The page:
DOF to Reevaluate All Budget Change Requests, Transfers $1.3B to Disaster Response-Emergency Operations Account
This week, the California Department of Finance (DOF) took two significant actions related to the ongoing COVID-19 emergency.
DOF Budget Letter
On Tuesday, DOF issued a budget letter to all agency secretaries and departmental directors and senior staff notifying them of severe economic impacts, including a significant drop in economic activity with corresponding negative effects on anticipated revenues in the current and upcoming fiscal years, to California’s economy due to COVID-19. As such, DOF will reevaluate all proposed agency and departmental budget changes within the context of a workload budget, based on the merits of each proposal and ultimately subject to the availability of funding.
Current statute defines a “workload budget” as “the budget year cost of currently authorized services, adjusted for changes in enrollment, caseload, or population, or all of these changes” and additional specified factors, including statutory cost-of-living adjustments, chaptered legislation, one-time expenditures, or federal mandates. DOF further indicates that agencies and departments should have no expectation of full funding for either new or existing proposals and adjustments. The only exception to DOF’s new evaluation criteria will be proposals or adjustments necessary to support the emergency response to COVID-19; all other new requests which fall outside of these parameters will not be reviewed by DOF.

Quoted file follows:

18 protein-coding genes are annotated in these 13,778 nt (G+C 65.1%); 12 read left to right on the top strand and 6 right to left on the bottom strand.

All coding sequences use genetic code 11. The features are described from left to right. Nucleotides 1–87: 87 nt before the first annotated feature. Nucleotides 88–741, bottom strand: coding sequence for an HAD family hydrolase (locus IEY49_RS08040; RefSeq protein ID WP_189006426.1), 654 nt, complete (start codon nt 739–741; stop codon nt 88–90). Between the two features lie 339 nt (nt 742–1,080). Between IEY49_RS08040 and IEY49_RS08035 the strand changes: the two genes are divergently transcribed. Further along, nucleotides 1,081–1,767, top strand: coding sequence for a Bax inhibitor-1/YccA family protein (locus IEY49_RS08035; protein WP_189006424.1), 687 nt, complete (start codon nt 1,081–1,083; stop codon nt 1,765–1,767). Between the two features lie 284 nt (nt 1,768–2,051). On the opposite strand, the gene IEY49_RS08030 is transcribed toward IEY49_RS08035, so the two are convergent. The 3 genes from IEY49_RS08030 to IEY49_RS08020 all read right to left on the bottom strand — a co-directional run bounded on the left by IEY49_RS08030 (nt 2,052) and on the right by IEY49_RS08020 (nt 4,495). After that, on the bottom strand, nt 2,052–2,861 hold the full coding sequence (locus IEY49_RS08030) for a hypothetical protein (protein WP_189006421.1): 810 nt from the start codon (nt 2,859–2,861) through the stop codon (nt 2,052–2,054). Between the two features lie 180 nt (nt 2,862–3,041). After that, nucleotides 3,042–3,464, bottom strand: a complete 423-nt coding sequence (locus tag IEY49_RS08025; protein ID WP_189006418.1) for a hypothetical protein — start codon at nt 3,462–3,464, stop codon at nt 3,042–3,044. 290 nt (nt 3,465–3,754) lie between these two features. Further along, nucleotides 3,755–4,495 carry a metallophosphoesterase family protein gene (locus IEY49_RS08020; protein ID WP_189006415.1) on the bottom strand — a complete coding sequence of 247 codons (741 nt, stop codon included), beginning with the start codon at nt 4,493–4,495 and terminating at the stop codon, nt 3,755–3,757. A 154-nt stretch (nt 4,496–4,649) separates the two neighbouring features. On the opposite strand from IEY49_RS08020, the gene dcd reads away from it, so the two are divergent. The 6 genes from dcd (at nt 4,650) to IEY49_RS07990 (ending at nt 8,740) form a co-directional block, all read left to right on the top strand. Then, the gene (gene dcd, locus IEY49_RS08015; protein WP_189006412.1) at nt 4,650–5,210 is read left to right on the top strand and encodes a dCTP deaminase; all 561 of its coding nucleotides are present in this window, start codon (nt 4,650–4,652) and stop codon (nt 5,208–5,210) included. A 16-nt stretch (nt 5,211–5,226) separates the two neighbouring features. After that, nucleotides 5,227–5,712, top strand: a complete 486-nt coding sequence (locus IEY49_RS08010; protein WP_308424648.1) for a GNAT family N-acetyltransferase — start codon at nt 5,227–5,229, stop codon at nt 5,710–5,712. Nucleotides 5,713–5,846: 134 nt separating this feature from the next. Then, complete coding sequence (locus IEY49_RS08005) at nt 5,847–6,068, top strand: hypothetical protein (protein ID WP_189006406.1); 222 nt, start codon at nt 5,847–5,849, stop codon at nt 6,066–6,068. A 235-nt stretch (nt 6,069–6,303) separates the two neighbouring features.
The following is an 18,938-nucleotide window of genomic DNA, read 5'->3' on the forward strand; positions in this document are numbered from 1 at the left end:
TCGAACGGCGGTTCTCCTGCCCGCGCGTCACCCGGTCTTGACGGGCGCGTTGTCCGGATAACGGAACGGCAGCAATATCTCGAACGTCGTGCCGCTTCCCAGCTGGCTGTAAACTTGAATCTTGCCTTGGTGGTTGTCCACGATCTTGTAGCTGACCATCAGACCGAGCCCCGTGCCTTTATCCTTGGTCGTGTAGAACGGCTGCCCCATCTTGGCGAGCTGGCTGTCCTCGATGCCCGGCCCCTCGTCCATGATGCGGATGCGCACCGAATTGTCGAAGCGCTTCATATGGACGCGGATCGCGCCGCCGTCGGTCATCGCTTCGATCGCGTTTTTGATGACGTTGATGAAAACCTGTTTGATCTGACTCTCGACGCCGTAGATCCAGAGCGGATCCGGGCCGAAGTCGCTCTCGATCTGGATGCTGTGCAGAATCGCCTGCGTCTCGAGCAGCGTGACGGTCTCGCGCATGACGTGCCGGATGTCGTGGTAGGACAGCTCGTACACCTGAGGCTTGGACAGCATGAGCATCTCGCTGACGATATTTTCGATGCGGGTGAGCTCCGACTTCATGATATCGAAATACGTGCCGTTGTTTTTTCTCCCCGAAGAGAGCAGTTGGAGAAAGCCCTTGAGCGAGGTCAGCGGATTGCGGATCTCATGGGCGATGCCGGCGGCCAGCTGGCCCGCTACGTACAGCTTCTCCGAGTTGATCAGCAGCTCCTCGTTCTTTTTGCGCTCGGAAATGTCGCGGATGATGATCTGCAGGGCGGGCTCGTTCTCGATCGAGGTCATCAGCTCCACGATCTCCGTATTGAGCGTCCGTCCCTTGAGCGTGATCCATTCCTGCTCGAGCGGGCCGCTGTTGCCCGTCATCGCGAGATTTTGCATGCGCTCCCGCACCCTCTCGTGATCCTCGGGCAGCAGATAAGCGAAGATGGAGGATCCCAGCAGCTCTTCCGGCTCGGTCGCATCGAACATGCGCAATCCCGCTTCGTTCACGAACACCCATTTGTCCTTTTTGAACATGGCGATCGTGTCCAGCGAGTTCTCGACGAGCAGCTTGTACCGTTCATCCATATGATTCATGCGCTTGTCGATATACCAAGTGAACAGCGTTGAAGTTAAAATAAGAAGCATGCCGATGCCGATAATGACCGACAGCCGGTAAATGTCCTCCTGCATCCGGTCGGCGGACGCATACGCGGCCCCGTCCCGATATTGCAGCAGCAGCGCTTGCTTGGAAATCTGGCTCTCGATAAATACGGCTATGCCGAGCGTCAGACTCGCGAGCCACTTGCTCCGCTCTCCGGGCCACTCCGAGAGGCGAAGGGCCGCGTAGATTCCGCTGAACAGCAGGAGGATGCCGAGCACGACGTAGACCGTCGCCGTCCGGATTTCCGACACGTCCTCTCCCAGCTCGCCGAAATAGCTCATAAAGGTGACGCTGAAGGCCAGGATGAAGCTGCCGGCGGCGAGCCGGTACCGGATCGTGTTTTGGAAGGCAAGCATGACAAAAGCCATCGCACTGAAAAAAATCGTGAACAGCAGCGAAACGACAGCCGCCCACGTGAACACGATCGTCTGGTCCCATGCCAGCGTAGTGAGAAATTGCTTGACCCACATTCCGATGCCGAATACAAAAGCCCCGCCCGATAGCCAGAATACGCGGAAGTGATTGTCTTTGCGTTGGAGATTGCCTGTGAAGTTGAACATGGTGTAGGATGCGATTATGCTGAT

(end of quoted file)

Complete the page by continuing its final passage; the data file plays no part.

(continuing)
$1.3 Billion Fund Transfer for COVID-19 Response Activities
On Wednesday, DOF notified chairpersons of the Senate and Assembly Budget and Appropriations Committees of a transfer of $1.3 billion from the Special Fund for Economic Uncertainties (SFEU) to the Disaster Response-Emergency Operations Account (DREOA). The SFEU serves as the state’s discretionary reserve and may be used for a variety of needs, including disaster response.
DOF indicates that these funds will be utilized to secure personal protective equipment (PPE) and critical medical supplies, enhance the surge capacity of hospitals and medical facilities, and procure any other items necessary to support the state’s efforts to protect public health and safety and reduce the spread of the COVID-19 outbreak.